* * *

The one essential tool that a writer has at her disposal is the ability to sense everything on many different levels. Without feeling, there is nothing to spark creativity, nothing to make the words flow, nothing to tell.

* * *

I like the pool at Bill’s apartment complex better than the one at mine, so I head over there on one of the rare Saturday afternoons when he isn’t kayaking. The July heat has turned the whole city into a giant sauna. Kids play in the sprinklers, air-conditioners run day and night, and the murder rate climbs steadily. My interest in Bill is beginning to wane, but I ignore this fact for the time being. He buys me dinner, brings me flowers, and can at least carry on an intelligent conversation, even if he does mention Jill too often and sounds like a surfer. You could do worse, I tell myself. I walk into his living room dressed in khaki shorts and my favorite orange string-bikini. I’m shimmying off the shorts when Bill emerges clad in his swimming trunks.

“Oh, you’ll have to give me a few minutes before we head to the pool,” he says.

“Why? Everything o.k.?”

“Yeah, everything’s fine, it’s just…well, I mean…you in a bikini, and…um…”

He casts his eyes to the floor. I am now aware of his erection, quite visible despite his long, baggy, navy blue trunks. I can handle this in a number of ways: (1) Let him deal with it. (2) Help him deal with it. (3) Laugh at the absurdity of the moment and make him feel utterly foolish. I go with option number two.

“Oh, that,” I say, dropping my tone an octave, playing the seductive siren. “I can take care of that.”

And I do.

Later that afternoon, Bill rummages through some things, finds a picture of Jill, and shows it to me. She has long brown hair and a sweet, fragile smile.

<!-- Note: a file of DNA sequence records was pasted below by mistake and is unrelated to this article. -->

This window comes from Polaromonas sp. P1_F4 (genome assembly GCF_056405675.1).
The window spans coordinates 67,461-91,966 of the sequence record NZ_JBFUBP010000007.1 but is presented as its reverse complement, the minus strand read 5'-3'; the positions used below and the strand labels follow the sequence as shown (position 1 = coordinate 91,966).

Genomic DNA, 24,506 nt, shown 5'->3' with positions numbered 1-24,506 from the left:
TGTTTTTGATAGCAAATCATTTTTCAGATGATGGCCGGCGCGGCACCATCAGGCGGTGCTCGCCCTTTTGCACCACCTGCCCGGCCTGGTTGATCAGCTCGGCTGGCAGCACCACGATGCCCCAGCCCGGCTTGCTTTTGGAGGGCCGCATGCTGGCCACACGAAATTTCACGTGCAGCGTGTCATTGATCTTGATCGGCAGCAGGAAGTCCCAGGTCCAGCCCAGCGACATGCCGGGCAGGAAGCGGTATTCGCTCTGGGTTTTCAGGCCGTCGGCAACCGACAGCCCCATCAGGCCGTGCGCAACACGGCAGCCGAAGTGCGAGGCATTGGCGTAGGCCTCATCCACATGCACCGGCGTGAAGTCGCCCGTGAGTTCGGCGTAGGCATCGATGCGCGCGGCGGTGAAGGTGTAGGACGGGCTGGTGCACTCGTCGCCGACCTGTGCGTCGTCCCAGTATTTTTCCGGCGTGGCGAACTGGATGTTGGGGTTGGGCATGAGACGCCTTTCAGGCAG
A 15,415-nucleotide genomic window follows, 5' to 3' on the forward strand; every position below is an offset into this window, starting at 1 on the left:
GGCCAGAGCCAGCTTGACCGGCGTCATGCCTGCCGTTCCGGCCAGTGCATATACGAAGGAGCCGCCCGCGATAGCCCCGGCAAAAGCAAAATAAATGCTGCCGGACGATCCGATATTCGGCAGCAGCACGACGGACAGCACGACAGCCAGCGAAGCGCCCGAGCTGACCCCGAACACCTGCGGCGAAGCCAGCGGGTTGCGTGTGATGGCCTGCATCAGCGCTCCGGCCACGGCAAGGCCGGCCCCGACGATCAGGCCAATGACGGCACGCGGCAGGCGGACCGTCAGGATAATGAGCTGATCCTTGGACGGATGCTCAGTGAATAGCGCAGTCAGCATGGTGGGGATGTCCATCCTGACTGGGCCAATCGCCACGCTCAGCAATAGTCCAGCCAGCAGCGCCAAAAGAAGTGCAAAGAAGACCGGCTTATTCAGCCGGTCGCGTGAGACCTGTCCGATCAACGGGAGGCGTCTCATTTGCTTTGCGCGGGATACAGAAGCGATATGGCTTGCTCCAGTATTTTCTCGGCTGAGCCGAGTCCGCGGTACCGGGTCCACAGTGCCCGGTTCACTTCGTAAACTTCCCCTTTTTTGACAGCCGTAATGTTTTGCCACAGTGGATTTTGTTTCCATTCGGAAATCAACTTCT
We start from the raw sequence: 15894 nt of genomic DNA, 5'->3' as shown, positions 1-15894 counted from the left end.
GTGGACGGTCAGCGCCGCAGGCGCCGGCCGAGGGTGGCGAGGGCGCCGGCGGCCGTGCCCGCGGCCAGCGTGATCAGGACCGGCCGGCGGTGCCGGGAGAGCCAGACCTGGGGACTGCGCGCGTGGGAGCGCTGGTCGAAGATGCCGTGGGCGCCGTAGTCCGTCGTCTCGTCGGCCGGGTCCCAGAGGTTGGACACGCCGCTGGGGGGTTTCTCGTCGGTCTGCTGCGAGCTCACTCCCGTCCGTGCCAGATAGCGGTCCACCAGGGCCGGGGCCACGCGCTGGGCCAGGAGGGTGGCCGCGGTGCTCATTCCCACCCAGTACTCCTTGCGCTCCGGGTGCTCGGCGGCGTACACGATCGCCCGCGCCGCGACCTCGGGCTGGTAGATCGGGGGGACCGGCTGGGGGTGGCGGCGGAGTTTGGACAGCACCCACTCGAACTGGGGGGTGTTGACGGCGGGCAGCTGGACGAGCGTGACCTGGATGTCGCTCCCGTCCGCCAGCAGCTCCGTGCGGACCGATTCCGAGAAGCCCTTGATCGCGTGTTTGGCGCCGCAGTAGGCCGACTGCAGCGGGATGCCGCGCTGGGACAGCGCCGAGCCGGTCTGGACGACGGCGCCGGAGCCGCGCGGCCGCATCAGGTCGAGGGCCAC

“She’s pretty,” I tell him, but not as pretty as me.

Three days before, he had prattled on for what seemed like hours about how Jill and her husband, his ex-best friend, were moving back to Atlanta. Old friends of his had revealed this interesting tidbit, and it was consuming him like a lit match on gasoline.

“They’re going to live one exit away from me! One exit! The nerve of that bitch! Why couldn’t they just stay in New York!” he had ranted.

“Atlanta is a big city, and you guys no longer move in the same circles. Odds are, you’ll never see her,” I told him, but my words were useless.

I shower and change into a sundress as blue as a Caribbean sea, but Bill barely notices. He is mesmerized by the Outdoor Life Network. I should make a clean exit, but I don’t. Instead, I try using all of my feminine wiles to ease Bill’s tension, but he is having none of it. I gather my things as Karma and Sylvester swish about my legs and look up at me with mocking grins. Damn cats I think. ‘I hope you both choke on hairballs.’

“Well, it’s getting late. I’m just gonna head back home.”

Bill stops watching kayaking tips long enough to acknowledge my existence.

“Listen, I’m sorry,” he says, “I’m just really stressed out right now.”

I know he has called her or made some kind of contact. It truly doesn’t matter to me. I met Bill in a bar; I can meet another in a bar. It is all the same. I slip on my sandals, and he walks me to my car.

“You look really pretty in that dress,” he says, and then spins me slowly around to see my face. “Are you o.k.?”

“Yeah, sure…I’m fine.”

I smile at him and then sink behind the wheel. I know I won’t be back. I roll the window down, crank the radio up, and let the night air wash away Bill and the cats and all the reasons for ever being someone’s second best.